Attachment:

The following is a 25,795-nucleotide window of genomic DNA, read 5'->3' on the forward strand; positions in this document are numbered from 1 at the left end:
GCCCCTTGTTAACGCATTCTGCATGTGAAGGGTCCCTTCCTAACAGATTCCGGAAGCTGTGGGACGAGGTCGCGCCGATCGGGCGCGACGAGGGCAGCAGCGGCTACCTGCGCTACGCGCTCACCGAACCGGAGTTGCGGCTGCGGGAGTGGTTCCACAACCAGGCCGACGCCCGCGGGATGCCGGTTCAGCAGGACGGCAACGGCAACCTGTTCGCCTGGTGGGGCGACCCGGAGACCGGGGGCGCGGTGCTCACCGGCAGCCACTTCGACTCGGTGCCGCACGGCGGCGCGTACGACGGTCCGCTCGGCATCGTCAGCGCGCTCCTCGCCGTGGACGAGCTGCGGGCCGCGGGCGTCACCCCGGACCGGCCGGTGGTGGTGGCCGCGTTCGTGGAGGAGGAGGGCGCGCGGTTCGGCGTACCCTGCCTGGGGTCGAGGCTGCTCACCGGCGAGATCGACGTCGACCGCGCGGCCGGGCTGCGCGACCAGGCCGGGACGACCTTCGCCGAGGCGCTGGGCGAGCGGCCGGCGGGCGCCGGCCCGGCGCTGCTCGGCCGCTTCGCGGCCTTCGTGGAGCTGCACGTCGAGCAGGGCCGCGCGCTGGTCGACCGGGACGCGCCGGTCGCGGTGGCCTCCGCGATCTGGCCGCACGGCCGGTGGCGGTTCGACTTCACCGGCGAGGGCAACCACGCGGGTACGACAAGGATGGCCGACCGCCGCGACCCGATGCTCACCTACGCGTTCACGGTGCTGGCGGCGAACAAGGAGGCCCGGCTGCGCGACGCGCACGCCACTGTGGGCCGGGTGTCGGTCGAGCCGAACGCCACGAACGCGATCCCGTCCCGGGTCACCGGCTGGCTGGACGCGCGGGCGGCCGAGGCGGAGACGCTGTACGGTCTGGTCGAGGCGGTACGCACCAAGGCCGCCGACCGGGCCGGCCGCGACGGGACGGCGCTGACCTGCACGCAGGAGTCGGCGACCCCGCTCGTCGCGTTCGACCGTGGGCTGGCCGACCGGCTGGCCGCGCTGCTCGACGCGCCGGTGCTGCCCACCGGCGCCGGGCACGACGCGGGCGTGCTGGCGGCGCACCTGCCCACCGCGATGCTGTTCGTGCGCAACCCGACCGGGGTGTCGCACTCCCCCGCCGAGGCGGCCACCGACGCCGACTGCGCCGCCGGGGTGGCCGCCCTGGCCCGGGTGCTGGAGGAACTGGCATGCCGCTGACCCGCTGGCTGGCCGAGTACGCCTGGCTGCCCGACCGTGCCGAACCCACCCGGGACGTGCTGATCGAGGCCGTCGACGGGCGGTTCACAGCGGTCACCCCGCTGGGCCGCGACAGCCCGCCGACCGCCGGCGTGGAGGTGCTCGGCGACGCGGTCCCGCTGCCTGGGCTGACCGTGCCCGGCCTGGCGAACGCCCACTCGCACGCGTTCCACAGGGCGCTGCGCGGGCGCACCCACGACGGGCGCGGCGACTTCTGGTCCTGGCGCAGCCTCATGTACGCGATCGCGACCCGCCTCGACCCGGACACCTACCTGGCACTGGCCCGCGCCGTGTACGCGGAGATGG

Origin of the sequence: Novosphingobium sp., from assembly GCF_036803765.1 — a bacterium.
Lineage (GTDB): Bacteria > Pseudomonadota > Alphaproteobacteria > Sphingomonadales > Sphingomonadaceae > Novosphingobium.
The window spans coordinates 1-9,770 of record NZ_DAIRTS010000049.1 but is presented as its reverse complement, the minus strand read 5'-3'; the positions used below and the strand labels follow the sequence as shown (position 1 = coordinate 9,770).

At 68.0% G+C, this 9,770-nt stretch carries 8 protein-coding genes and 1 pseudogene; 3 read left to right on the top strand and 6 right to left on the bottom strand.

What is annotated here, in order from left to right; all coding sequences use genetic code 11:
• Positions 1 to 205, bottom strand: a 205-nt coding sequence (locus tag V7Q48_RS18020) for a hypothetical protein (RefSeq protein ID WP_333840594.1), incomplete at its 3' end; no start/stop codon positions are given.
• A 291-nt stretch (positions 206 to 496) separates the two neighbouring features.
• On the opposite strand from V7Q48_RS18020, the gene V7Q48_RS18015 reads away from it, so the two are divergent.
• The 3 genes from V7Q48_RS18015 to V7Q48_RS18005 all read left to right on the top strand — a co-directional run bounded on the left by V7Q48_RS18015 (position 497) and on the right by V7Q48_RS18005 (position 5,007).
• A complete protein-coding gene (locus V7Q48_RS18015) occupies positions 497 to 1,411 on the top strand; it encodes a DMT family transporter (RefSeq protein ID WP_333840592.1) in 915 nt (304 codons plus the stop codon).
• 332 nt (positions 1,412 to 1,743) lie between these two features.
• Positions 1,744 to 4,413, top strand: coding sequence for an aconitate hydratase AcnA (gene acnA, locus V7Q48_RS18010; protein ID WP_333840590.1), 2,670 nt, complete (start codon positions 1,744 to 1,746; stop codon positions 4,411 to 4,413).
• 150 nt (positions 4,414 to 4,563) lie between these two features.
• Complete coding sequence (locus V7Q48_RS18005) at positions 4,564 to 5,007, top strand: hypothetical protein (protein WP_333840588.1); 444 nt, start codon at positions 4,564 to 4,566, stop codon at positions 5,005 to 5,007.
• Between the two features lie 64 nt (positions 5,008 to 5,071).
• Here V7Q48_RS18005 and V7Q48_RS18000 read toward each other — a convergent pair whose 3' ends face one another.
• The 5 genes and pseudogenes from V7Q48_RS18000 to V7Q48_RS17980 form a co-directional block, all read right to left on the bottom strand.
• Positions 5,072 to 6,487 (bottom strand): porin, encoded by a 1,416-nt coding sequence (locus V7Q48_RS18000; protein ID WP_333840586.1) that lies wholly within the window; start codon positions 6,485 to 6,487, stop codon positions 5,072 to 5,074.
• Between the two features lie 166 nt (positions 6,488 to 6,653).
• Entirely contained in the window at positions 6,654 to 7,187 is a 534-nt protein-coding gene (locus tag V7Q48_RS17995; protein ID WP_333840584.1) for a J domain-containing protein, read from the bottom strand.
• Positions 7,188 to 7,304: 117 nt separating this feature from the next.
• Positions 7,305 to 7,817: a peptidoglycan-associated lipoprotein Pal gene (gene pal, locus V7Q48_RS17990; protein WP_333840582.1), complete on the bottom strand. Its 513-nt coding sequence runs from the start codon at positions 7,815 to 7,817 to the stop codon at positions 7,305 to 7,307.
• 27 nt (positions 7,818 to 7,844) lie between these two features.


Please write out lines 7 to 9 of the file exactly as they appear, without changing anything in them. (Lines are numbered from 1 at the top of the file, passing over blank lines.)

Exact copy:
What is annotated here, in order from left to right; all coding sequences use genetic code 11:
• Positions 1 to 205, bottom strand: a 205-nt coding sequence (locus tag V7Q48_RS18020) for a hypothetical protein (RefSeq protein ID WP_333840594.1), incomplete at its 3' end; no start/stop codon positions are given.
• A 291-nt stretch (positions 206 to 496) separates the two neighbouring features.